Some people who refuse the COVID vaccines argue there is no point to being vaccinated if you must still wear a face mask in public.
I won’t address the problematic, underlying assumption-that the main (or only?) reason to be vaccinated is to escape the inconvenience of covering your face.
But vaccinated people too may be wondering why the face mask recommendation has not been entirely lifted for them. So here’s the deal.
When Pfizer and Moderna (and Johnson & Johnson, etc.) implemented clinical trials of their new vaccines at warp speed last year, they needed answers to two critical questions…
By Amy Rogers, MD, PhD
I shared a recent Zoom call with a woman who is fully vaccinated against COVID-19. “Fully vaccinated” means she is at least 14 days past her second dose of one of the mRNA vaccines made by Moderna or Pfizer.
This woman has not seen her grandchildren in person in over a year, and she desperately wishes to do so. But she still will not. I had to ask. Why?
She didn’t use this word, but the answer was innumeracy.
Innumeracy is the math equivalent of illiteracy. It’s rampant, and unlike illiteracy it’s socially acceptable. How…
By Amy Rogers, MD, PhD
Some years ago I discovered a website that “provides an unbiased data clearinghouse” on the controversy and dangers surrounding dihydrogen monoxide, or DHMO. According to the site, DHMO “is colorless, odorless, tasteless, and kills uncounted thousands of people every year…DHMO may cause severe burns; accelerates corrosion; is a major component of acid rain; and is found in biopsies of pre-cancerous tumors.” …
As my parish begins the season of Lent in preparation for Easter, we celebrate a nine-day “Novena of Grace.” This year the theme is Hope, one of the three theological virtues (along with faith and love/charity). Naturally, much of the reflection about hope has touched on the SARS-CoV-2 coronavirus pandemic.
I wanted to stand up and shout something, but decided to write a blog post instead. I wanted to say, hope about the end of the pandemic isn’t mystical or eschatological. Unlike hope for the Kingdom of God, or the afterlife, or world peace, you don’t have to be a…
A friend shared a post purportedly from a pharmacist who has noticed that prescriptions for Tamiflu, the most widely prescribed drug against influenza (the flu), are way below normal. The author then goes on to argue that all those “missing” flu cases are being manipulated into the COVID-19 count in order to inflate the severity of the coronavirus. My friend asked for comments from people in the medical field. So I responded. Here’s what I had to say.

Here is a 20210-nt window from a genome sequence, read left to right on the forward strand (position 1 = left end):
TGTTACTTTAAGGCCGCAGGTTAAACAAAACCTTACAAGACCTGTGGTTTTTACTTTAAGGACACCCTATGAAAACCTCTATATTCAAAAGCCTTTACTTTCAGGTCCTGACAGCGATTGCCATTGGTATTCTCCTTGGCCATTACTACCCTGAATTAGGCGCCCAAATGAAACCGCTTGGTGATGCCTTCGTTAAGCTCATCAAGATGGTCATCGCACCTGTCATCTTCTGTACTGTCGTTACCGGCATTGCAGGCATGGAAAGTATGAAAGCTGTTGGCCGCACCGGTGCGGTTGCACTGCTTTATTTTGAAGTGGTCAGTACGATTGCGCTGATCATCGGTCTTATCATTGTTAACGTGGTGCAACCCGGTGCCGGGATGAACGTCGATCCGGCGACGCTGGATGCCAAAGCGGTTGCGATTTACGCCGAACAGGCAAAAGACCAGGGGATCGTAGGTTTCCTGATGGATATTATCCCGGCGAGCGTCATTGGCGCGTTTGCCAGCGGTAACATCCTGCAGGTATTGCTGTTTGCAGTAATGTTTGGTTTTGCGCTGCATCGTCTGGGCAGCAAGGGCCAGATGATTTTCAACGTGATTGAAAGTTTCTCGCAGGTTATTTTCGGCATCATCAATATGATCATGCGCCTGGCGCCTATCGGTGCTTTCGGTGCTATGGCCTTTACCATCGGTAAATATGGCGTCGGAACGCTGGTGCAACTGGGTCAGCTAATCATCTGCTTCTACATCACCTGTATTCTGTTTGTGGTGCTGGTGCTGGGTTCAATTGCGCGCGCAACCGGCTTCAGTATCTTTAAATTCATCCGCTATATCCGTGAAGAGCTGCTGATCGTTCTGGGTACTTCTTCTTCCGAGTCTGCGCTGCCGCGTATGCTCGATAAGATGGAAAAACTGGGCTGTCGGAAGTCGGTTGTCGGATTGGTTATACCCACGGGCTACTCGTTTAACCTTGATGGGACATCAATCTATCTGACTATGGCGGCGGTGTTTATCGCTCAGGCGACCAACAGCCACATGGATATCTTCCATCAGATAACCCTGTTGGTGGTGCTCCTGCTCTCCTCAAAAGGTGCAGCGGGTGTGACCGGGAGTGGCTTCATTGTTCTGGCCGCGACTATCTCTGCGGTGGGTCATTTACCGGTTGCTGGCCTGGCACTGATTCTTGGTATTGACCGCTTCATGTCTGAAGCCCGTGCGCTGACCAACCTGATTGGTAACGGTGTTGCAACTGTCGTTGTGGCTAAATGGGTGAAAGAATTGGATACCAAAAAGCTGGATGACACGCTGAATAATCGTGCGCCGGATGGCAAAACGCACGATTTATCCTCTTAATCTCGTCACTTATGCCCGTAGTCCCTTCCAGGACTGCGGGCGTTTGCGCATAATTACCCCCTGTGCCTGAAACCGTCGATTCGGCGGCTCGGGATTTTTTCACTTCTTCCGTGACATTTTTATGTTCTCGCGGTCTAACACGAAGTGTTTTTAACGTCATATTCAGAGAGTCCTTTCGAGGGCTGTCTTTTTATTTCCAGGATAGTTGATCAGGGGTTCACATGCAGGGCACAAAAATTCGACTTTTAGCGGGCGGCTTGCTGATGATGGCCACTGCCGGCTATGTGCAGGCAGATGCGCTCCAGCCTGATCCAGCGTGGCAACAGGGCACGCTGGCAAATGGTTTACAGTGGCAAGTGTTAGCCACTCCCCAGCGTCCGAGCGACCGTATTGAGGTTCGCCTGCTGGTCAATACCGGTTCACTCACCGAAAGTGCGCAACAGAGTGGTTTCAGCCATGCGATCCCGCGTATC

Yes. According to the CDC, as of Dec. 12 2020, influenza cases in the US are unusually low. https://www.cdc.gov/flu/weekly/index.htm
By Amy Rogers, MD, PhD
A reader asked me to help them understand whether COVID is different from flu, and why we should care about a disease that 99% of people recover from.
When the SARS-CoV-2 pandemic was recognized in the US back in March, a common argument against efforts to “flatten the curve” was this: We don’t close businesses and schools over seasonal influenza (“the flu”), so why should we over the new coronavirus infection?
Sadly, it’s easier to see now why a stronger public health response against COVID makes sense. Back in March, the absolute number of…
Is there a pro-life conflict over vaccination?
With the good news coming from phase 3 clinical trials, vaccines are on many people’s minds this week. Part of the conversation is about acceptance when a COVID vaccine becomes available.
Vaccine hesitancy, or outright vaccine refusal, has been a thing since long before COVID. In fact it dates back to the very first vaccinations against smallpox in the 18 thcentury, and it spans cultures worldwide for reasons that are often contradictory yet specifically relevant to a particular time and place. …
I’m getting more excited by the minute as I write this.
Pfizer (US multinational pharma) and BioNTech (German pharma) are collaborating on a COVID-19 vaccine. Today they announced efficacy data from their phase 2/3 vaccine trial, and it’s astonishingly good. Comparing vaccinated trial participants with those who received placebo, the vaccine reduced symptomatic coronavirus infections by 90%. The threshold for FDA emergency use authorization is 50%.
This does not mean “we have a vaccine.” (I’ll dissect that phrase in my next blog posts.) But it suggests that whatever vaccines do go into distribution in the next few months (weeks?) have…
**ALERT: Unlike most of my work this post is an op-ed, not a science piece.**
Results were just published from a poll (link to full report at site) of households in America’s four largest cities (NYC, LA, Chicago, Houston) to assess the financial, health, and other impacts of the pandemic response. I emphasize the response, not the pandemic, because the impacts surveyed are not necessarily consequences of COVID-19 infections but more a result of our collective efforts to contain or avoid the virus.
The poll was conducted by NPR, Harvard, and the Robert Wood Johnson Foundation during the month of…
The National Education Association (NEA) is managing a new website that purports to track coronavirus cases in US public K-12 schools. This is potentially problematic because the NEA has a clear agenda on this issue. On their pandemic-devoted website for their members, they explicitly state their position: “Since last week, NEA has called for schools to be closed.” By posting every positive test they can find for a school employee or student nationwide, is the NEA performing a public service? Is it doing public health research? Or is it advancing an agenda?
You can find the tracker here. According to…